Nutrition: Focus on the Big Picture



Nutrition: Focus on the Big Picture

By Dylan Madigan


It is an all too common practise for people to jump into too much at once when they begin to diet. In almost every case they would have been better off focusing on a few basics instead of looking into very advanced or specific diet techniques and plans.


What are the nutrition basics and big picture? See them here:


Some things to know from this:


Your total caloric intake relative to your TDEE (total daily energy expenditure) is the biggest factor that determines your rate of fat loss or gain.





Meal Frequency:

One thing people hear about and jump into is that higher meal frequency “revs up the metabolism”. This is still commonly assumed. A big objection to that theory is Intermittent Fasting, where 1-2 meals (often) daily works perfectly well for people to diet to any goal.


So what is the consensus?


Body Composition:

There are actually studies showing merits [1-3] but many others that showed no statistical difference [4-13]


Metabolic Rate:

In every case, there no statistical difference between various meal frequency groups. [14-18]

**Worth noting, some health markers did see more benefit from high frequency [19, 20] but remember that in the big picture we are ideally eating correctly, and with a proper diet over a long time all health markers should see improvement regardless.


Take home on Meal Frequency: 

There doesn’t seem to be a big difference. The best method to use is the one you can maintain and enjoy while sticking to your diet. Some people enjoy more meals, some people enjoy fewer. Go with your preference.


Let’s hit some other theories:




Fasted Cardio:

From a study examining fasted vs. fed groups performing cardio [21]


“Both groups showed a significant loss of weight (P = 0.0005) and fat mass (P = 0.02) from baseline, but no significant between-group differences were noted in any outcome measure. These findings indicate that body composition changes associated with aerobic exercise in conjunction with a hypocaloric diet are similar regardless whether or not an individual is fasted prior to training.”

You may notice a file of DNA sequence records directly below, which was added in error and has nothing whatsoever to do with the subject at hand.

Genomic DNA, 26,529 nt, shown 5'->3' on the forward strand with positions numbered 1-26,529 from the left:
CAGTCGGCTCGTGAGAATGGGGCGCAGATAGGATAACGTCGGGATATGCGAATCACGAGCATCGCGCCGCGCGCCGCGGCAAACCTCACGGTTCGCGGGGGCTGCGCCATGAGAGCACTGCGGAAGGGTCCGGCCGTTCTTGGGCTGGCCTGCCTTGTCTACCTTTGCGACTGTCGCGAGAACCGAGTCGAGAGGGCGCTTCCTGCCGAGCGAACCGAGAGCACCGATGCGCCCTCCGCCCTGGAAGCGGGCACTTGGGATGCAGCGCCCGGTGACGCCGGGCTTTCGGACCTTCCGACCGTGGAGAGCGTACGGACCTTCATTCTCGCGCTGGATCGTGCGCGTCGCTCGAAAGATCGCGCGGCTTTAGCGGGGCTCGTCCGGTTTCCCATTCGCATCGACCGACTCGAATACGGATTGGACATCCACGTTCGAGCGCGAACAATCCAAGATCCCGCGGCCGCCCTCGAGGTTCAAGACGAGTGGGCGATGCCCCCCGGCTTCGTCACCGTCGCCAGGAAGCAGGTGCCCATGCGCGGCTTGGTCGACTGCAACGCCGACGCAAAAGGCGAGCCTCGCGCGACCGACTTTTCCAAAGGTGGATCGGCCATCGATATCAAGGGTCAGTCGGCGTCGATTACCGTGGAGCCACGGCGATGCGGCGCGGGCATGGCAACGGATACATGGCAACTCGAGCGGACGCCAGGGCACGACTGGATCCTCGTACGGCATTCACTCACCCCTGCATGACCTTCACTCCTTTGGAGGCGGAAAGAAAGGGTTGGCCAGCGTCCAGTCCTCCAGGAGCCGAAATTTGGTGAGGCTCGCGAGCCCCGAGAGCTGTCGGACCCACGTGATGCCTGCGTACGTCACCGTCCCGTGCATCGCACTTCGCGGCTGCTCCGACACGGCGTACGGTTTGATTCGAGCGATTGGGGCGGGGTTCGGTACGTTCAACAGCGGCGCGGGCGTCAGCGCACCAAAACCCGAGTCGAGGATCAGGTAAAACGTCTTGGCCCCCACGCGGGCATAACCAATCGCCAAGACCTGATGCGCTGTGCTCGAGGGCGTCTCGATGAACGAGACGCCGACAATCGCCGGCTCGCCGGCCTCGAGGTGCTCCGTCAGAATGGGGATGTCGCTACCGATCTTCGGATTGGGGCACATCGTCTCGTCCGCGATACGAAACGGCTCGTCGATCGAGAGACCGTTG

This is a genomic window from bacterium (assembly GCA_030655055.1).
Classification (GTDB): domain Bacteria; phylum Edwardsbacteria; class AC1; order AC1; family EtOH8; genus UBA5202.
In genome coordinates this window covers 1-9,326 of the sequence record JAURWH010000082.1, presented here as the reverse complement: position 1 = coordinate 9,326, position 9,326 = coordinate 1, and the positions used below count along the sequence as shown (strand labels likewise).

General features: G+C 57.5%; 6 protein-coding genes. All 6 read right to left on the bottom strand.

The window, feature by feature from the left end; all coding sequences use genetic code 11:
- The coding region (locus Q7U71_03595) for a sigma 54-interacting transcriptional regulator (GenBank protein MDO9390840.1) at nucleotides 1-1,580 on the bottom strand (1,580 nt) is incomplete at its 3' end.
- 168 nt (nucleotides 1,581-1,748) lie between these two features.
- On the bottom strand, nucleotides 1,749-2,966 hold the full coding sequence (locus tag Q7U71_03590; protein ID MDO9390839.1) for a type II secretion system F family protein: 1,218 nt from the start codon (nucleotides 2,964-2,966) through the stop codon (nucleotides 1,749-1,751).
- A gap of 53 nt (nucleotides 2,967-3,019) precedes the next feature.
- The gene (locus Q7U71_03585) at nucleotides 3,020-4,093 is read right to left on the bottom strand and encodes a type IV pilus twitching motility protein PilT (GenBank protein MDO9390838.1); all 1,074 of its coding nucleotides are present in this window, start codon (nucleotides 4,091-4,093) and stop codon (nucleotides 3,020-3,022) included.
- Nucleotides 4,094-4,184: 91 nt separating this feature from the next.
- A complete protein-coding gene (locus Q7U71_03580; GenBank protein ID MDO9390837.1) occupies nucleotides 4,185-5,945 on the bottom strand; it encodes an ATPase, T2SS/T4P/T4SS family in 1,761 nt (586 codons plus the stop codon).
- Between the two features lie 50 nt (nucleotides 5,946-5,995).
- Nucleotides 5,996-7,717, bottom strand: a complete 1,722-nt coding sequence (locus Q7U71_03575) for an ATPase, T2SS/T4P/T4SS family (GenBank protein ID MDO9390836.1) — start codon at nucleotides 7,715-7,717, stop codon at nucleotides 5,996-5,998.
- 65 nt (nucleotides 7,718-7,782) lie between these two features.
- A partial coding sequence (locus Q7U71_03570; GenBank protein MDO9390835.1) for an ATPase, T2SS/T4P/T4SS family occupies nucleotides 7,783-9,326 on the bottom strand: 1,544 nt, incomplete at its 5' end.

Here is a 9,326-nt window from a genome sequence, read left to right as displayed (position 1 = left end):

Just as it said, there is often no difference so long as overall dietary consumption and activity level are the same.


Late Night eating, does it make you fat?

The short answer is no. [22-27]


Why not? Because of the big picture.


So what is the big picture?

The big picture is to have you average dietary intake taken care of on a whole. Don’t worry about your meal timing, don’t worry about trying to be fasted for exercise, don’t worry how often you eat. Do all of these things the way you can best manage while sticking to your diet to reach your goals. Your caloric total and how much above or below your total daily energy expenditure is the big picture.



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Am J Physiol 1959, 196(5):965-8.

2- Cohn C, Shrago E, Joseph D: Effect of food administration on weight gains and body composition of normal and adrenalectomized rats.

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3- Heggeness FW: Effect of Intermittent Food Restriction on Growth, Food Utilization and Body Composition of the Rat.